Mapping knowledge in work: proxies or practices?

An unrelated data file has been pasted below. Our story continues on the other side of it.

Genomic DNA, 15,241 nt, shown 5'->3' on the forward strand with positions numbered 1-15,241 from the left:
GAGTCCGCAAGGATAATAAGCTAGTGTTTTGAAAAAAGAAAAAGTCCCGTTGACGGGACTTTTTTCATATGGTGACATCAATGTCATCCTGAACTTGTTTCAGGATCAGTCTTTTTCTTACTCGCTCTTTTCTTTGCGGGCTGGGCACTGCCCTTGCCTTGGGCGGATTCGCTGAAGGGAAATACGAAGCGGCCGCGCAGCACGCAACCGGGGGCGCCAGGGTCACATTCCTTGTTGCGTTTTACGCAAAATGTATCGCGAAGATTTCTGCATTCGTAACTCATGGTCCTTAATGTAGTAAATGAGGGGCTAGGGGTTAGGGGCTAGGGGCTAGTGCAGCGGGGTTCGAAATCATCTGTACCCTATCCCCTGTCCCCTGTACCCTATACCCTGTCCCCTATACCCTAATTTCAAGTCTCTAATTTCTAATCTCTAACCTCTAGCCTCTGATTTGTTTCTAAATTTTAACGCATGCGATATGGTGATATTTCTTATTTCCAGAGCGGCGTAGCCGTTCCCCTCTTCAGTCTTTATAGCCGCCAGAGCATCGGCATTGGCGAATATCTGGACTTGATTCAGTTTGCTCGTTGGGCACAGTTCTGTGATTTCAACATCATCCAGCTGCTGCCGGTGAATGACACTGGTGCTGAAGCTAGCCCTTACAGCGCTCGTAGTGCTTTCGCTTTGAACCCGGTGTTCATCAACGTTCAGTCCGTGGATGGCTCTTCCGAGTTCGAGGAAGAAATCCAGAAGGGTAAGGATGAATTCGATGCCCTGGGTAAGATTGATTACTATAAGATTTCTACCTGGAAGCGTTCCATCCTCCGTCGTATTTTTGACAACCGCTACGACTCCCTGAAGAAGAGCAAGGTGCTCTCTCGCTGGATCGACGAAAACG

AbstractMapping knowledge in work: proxies or practices? s Chris Warhurst University of Strathclyde s Paul Thompson University of Strathclyde Introduction Governments and firms are exhorted, on pain of relegation to the lower divi- sions of (un)competitiveness, to embrace the idea of a knowledge economy (DTI, 1998; EC, 2004; Hamel and Prahalad, 1996; Nonaka and Takeuchi, 1995; OECD, 2001a; Reich, 1993; World Bank, 2002). However, this main- stream academic and policy debate tends to be prescriptive and insensitive to real developments in the economy and workplace. It also fails to provide the necessary conceptual definitions and distinctions concerning the use of knowl- edge in the workplace. Moreover, there is insufficient disentangling of firm strategies and structures, occupational changes and the content of work. With these critiques in mind, this article focuses on two main issues: first, how being 'knowledge-driven' is currently measured, focusing on the proxies employed in such assessments; second, how the mapping of workplace knowledge might be undertaken better by reference to practice. This approach builds on existing critical research including our own earlier work that has argued for a dis- entangling of knowledge work and knowledgeability in work (Thompson, 2004; Thompson et al., 2001; Warhurst and